The town itself is situated on a natural harbor surrounded by dunes south side and grassy with grazing salt marsh north side. The two churches (one on the edge of the harbor, the other approximately 200 m away), corresponded to two separate parishes: Portbail (the edge of the harbor) and Gouey (more inland). It is the church of the latter who became the parish church of St. Martin. Portbail was a commercial port at the Gallo-Roman and early Christian, then a ground installation Viking latter having quickly acculturated.
A baptistry pool dating from the Gallo-Roman was updated in 1956 during excavations preceding the construction of a school. It is visible behind the town hall. It is the only hexagonal baptistery existing today on the banks of the Loire, is made of recycled materials from the Gallo-Roman.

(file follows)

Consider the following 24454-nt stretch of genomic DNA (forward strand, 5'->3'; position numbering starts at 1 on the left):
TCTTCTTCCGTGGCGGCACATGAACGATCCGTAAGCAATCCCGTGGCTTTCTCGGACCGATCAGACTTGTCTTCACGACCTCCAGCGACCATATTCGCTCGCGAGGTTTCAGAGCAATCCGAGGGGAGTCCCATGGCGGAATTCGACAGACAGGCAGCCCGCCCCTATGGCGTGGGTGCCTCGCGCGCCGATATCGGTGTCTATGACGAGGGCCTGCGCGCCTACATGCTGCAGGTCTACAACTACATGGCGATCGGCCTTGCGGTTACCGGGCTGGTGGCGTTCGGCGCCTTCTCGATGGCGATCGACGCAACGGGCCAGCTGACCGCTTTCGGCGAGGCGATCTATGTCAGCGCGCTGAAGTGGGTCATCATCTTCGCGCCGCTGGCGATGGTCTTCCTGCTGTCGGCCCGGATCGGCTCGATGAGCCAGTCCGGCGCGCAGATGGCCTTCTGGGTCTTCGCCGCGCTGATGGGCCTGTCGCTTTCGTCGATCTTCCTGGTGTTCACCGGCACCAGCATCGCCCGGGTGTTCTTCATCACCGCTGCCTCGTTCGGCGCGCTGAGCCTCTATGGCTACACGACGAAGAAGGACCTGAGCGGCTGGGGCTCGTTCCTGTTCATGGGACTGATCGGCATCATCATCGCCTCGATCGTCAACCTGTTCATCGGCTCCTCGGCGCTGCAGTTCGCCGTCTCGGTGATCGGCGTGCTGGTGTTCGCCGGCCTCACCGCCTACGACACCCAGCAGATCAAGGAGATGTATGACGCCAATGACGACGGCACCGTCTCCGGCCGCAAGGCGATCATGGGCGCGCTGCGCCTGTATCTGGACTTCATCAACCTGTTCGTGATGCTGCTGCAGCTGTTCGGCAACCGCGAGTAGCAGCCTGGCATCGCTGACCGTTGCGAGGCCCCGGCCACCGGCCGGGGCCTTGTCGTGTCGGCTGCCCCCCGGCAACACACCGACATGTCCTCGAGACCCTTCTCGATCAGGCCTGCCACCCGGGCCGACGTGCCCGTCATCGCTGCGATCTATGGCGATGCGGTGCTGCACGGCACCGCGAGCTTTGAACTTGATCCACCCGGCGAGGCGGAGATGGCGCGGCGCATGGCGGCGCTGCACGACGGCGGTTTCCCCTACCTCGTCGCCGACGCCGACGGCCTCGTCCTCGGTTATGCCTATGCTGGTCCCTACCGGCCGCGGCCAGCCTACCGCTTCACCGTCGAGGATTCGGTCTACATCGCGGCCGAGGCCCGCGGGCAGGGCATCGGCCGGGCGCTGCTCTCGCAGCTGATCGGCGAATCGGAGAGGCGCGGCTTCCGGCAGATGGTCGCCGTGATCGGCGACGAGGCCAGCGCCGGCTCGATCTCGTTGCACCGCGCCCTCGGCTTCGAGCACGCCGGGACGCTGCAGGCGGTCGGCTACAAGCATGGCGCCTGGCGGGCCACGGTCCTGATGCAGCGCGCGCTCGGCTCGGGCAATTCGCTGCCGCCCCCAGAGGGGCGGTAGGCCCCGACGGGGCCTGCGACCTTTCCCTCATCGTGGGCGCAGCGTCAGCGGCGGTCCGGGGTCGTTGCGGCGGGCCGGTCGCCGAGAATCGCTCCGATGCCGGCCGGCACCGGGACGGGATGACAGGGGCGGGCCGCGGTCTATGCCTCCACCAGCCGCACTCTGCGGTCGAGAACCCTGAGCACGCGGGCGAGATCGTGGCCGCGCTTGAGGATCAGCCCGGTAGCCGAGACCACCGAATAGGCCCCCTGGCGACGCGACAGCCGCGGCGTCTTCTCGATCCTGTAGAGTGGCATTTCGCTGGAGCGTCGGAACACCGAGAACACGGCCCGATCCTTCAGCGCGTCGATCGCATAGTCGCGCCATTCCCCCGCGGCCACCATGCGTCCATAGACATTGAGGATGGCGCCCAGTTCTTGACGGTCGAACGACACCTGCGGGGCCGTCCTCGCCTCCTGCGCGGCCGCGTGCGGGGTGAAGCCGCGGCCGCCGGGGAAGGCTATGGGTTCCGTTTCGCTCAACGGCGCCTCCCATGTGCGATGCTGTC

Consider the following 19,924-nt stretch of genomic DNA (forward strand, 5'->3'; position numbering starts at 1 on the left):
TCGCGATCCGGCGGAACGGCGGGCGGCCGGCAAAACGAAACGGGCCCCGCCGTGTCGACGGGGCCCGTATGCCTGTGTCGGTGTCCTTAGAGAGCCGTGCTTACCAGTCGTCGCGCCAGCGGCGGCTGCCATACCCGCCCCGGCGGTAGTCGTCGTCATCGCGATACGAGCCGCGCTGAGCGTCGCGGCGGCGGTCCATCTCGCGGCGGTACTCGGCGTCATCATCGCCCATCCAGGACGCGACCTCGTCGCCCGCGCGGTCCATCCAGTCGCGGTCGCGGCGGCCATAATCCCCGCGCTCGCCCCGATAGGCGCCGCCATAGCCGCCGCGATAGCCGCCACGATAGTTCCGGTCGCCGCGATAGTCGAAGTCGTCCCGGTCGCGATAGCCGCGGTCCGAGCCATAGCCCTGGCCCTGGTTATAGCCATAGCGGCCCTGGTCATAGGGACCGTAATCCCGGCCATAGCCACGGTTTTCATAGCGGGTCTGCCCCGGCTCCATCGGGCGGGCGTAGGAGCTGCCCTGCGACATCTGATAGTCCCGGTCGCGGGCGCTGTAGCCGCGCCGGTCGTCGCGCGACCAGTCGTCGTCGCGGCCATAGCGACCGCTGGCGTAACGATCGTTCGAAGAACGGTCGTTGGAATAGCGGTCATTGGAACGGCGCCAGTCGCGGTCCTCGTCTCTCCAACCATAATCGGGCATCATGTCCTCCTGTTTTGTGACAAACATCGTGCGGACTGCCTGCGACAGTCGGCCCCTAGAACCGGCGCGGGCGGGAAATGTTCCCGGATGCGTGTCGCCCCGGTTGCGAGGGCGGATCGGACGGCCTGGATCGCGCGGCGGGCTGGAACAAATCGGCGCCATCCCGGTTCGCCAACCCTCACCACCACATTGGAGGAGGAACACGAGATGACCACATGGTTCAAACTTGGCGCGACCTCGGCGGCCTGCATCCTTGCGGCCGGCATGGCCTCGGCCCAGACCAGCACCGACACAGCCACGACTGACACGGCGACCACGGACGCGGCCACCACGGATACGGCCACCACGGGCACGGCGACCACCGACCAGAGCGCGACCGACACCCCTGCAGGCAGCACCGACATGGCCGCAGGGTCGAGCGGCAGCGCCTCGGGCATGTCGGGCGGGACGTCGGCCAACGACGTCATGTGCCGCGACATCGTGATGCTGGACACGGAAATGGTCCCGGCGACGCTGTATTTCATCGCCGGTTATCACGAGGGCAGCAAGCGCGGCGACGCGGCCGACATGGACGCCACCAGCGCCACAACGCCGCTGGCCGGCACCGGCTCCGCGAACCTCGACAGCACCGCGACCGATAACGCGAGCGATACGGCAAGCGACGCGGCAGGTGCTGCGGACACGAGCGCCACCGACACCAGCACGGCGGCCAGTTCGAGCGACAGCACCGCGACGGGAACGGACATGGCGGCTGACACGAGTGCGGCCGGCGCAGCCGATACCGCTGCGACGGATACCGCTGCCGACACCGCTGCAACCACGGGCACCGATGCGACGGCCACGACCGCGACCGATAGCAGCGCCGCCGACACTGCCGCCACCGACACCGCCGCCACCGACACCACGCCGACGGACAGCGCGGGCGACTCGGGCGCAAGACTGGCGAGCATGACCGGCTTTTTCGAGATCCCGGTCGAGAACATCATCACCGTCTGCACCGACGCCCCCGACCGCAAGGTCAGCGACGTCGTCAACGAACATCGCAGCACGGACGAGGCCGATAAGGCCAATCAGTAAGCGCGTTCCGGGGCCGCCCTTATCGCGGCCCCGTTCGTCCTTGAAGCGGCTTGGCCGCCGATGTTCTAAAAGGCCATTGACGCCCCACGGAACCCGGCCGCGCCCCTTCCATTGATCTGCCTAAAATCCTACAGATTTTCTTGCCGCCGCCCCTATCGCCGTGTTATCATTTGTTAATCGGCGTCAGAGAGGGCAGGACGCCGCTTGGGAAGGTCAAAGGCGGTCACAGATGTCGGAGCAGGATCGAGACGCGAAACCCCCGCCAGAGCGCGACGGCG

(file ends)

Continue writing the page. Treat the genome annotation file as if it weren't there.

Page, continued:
The church Notre-Dame, whose construction began in the 11th century and whose bell tower acts of bitter (fire frequency defined, like a lighthouse), the channel is cluttered with rocks and sandy shoals. The church hosts many exhibitions (painting and sculpture) throughout the season from April to September and a few concerts.
The beach can practice several water sports and sand yachting. The hinterland is conducive to hiking.
Every 4th Saturday of the month, book fair and postcards.
Port Bail music the weekend closest to June 21
Norman Day in mid-July with fireworks.
Day shipping mid-August.
Garage sale on the penultimate Sunday of August.
ATTRACTIONS, LEISURES AND ACTIVITES AROUND
Sightseeing: Church Canville la Rocque with frescoes depicting the Legend of "hanging depended. Circuit marked around Canville la Rocque.
Le Manoir du Parc, Saint-Lô-d'Ourville.
A Carteret, in addition to Cape Town, along the rue des Ormes: at No. 1 is the house where Barbey d'Aurevilly spent his holidays. The street in front of sea, consists mainly of owners of houses Carteret, dating from the 18th century, some still bear the plaque indicating their date of manufacture and name of original owner.